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  • FTC, Department of Education Announce Education Technology Workshop to Explore Privacy Issues

    Privacy, Cyber Risk & Data Security

    On October 4, the FTC and the Department of Education issued a notice announcing a joint Ed Tech (education technology) workshop to examine the challenges concerning privacy implications as more schools are using school-issued personal computing devices. The workshop will discuss issues surrounding the FTC’s Children’s Online Privacy Protection Act Rule (COPPA) as it applies to schools and how it intersects with the Department of Education’s Family Educational Rights and Privacy Act, which is designed to protect the privacy of students’ education records. The workshop, which is open to the public, will be held in Washington, D.C., on December 1.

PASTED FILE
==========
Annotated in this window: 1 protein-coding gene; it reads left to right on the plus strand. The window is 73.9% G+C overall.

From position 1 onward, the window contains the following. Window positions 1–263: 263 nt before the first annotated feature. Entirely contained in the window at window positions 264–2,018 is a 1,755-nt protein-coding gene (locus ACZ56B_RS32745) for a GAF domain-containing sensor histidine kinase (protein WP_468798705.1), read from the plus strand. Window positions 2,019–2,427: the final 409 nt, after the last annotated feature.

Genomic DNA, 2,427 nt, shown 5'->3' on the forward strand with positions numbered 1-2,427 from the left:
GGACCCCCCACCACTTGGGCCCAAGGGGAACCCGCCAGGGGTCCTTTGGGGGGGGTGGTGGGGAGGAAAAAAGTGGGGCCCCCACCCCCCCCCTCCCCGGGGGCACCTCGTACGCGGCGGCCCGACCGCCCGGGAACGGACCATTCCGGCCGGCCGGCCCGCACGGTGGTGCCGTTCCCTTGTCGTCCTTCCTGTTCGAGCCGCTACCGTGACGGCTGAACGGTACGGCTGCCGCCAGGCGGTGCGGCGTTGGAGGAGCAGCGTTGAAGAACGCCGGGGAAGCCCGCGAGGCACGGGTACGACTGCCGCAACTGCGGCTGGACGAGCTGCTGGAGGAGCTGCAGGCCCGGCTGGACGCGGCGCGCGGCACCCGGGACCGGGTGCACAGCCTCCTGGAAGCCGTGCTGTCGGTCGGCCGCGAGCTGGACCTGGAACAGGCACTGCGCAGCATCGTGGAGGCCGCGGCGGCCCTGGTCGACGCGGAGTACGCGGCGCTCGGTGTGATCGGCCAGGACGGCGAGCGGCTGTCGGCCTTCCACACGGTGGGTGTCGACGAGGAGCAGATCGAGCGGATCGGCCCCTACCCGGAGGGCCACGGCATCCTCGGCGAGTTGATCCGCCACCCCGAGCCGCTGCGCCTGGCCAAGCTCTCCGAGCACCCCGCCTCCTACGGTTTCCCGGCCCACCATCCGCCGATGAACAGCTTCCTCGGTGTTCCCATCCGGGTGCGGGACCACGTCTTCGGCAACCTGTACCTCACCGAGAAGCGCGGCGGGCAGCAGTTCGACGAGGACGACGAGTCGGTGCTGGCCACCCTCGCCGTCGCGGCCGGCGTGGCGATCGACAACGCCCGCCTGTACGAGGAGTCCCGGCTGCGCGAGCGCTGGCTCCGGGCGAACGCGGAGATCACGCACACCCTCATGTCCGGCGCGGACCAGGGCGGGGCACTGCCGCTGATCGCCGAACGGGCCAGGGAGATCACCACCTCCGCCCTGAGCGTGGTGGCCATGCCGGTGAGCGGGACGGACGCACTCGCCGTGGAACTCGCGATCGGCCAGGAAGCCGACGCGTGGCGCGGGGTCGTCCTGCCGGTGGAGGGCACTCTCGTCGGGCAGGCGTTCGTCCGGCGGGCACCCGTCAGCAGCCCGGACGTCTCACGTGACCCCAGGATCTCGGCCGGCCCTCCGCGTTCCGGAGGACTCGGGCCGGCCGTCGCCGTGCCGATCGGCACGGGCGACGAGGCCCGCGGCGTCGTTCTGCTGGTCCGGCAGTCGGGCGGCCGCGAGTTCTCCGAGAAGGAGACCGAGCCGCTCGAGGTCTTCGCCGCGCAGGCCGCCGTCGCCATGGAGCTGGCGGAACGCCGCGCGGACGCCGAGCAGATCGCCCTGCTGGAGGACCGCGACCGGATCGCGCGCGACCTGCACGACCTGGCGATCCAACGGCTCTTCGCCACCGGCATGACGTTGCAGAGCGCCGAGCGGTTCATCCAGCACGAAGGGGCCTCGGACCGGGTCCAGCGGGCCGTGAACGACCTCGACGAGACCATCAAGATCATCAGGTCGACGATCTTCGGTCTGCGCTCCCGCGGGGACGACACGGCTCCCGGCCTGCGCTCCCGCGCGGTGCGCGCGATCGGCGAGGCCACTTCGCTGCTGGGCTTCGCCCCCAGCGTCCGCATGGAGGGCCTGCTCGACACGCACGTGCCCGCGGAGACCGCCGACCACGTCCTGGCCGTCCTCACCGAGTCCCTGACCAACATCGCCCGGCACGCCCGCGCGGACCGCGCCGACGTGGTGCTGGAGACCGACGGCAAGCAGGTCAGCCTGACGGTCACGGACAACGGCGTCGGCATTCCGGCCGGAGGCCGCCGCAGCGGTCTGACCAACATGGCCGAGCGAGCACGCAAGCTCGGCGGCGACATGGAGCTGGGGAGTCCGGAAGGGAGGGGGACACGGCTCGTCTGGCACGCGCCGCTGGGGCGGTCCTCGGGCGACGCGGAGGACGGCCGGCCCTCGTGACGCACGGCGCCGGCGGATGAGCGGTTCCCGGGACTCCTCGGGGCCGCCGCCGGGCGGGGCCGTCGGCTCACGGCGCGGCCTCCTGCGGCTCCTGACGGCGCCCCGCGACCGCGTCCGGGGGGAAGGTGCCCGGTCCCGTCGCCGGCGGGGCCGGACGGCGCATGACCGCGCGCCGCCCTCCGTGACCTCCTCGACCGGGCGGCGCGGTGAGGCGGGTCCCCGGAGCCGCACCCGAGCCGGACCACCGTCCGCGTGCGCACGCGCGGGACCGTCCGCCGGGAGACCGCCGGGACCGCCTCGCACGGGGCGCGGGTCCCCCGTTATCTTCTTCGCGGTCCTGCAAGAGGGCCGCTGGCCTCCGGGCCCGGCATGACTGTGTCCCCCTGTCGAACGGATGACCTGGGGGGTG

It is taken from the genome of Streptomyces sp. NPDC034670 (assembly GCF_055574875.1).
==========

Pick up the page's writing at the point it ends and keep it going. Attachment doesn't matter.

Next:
As previously covered in InfoBytes, the FTC made modifications to COPPA’s safe harbor program this past July that now require all participants to conduct a comprehensive annual internal assessment of any third-party or service provider that collects personal information from children on their websites or through online services, in addition to issuing updates in June regarding resources companies can use to ensure COPPA compliance.

    Privacy/Cyber Risk & Data Security Agency Rule-Making & Guidance FTC Department of Education COPPA

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  • AG Coalition Urges Department of Education to Reconsider Termination of MOUs With CFPB

    Lending